Here you'll find information about firewomen and air raid wardens.
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Information about Firewomen


During the First World War, women's brigades carried out fire-fighting and rescues in the South of England. During the 1920s, women firefighting teams were employed by private fire brigades.At the beginning of the Second World War, 5000 women were recruited for the Auxiliary Fire Service, rising to 7000 in what was then the National Fire Service. Though trained in firefighting, they were not there for that purpose but for driving, firewatching etc. Many received awards for heroism.


Volunteer female firefighters worked in Berlin and Breslau, during World War I, but ceased at the end of the war. Women were again recruited during World War II, especially as drivers, continuing until 1955, when they had all been replaced by men. In the GDR, women were extensively used in support roles, but not as front-line firefighters. Women really began to take on all roles in 2012. Female professional firefighters now number about 550 (1.3%), and there are 80,000 volunteers (7%).

The formation of the Auxiliary Fire Service


As the political climate intensified in Europe during the late 1930s, an Act of Parliament was passed authorising the formation of a voluntary fire service.

The Auxiliary Fire Service (AFS) formed in January 1938 and fire stations were set up in buildings such as schools, garages and factories.

A recruitment drive was launched with as many as 28,000 firefighters required to support London Fire Brigade's 2,500 officers and firefighters.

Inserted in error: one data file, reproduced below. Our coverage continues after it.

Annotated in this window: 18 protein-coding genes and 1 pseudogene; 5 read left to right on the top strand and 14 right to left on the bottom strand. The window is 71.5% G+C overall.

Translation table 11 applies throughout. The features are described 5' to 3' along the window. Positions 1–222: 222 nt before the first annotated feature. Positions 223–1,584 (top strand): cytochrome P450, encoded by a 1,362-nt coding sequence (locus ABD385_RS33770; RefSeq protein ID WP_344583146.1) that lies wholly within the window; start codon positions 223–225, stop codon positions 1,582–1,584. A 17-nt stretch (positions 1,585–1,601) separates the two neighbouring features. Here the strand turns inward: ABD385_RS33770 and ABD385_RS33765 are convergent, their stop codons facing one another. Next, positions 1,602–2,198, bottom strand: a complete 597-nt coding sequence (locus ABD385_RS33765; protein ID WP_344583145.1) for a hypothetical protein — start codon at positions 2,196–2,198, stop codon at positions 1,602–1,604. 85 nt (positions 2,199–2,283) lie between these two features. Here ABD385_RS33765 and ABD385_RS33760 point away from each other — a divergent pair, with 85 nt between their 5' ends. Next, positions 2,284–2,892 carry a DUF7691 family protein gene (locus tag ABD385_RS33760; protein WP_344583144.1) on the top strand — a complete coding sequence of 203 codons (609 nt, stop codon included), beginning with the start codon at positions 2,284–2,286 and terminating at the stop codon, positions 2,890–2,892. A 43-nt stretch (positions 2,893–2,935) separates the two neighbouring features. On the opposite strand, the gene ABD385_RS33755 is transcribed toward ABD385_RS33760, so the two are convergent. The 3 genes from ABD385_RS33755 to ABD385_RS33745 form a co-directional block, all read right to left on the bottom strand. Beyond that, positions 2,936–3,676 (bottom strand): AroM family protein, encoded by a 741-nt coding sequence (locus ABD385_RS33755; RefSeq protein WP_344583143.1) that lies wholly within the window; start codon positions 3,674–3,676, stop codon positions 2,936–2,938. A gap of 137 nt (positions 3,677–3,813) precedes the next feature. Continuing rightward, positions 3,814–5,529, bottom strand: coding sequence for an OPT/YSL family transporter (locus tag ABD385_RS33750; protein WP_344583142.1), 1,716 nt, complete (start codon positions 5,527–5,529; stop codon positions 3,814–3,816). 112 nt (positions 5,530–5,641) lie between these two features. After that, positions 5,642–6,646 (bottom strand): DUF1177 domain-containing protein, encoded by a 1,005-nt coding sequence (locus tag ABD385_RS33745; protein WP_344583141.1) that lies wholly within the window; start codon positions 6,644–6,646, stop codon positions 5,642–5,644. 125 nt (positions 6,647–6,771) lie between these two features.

However, since most young men had joined the army, the AFS relied on those too old or too young to go to war. It also marked the first time women would be accepted into the Brigade.

The AFS were issued with one basic uniform - although shortages forced some recruits to wear Post Office uniforms - that included a steel helmet, rubber boots, trousers and waterproof leggings.

The most common piece of equipment used by the AFS was the trailer pump, which was originally towed by taxis.

Women undertook some training but did not fight fires in the Second World War. Instead they became fire watchers and drivers, managed the communications network and worked in mobile canteen vans.

A rank system for women of the fire service was developed during the war in recognition of their service; many women were awarded for their remarkable achievements during this time.

The Blitz

The first targeted air raid on London took place on 7 September 1940 and marked the beginning of the Blitz - a period when London was bombed for 57 nights in a row. For 90 per cent of AFS members, this was their first experience of firefighting.

Most of the bombings happened at night, meaning firefighters spent long hours extinguishing fires or dealing with explosions.

Bombs on warehouses were especially dangerous due to highly flammable products such as alcohol and paint. In the first 22 nights of air raids, firefighters fought nearly 10,000 fires.


In order to take some of the workload off the fire service, small fires were dealt with by street fire parties. These were civilians who were given and taught to use stirrup pumps.
Bombings often occurring while the Thames was at low tide meaning access to water was made even more difficult. Vehicles became vital in transporting water around the city; steel frames were fitted to lorries to enable them to carry up to 1,000 gallons of water.

The public's opinion of the fire service changed significantly as a result of the Blitz. During the 'phoney war', firefighters had been thought of as 'army dodgers'. But, in 1940 this attitude changed; firefighters became known as 'the heroes with grimy faces'.

Fire boats

During the Second World War there were nine fire boat stations, three pre-war fire boats in service, as well as extra emergency fire boats and barges.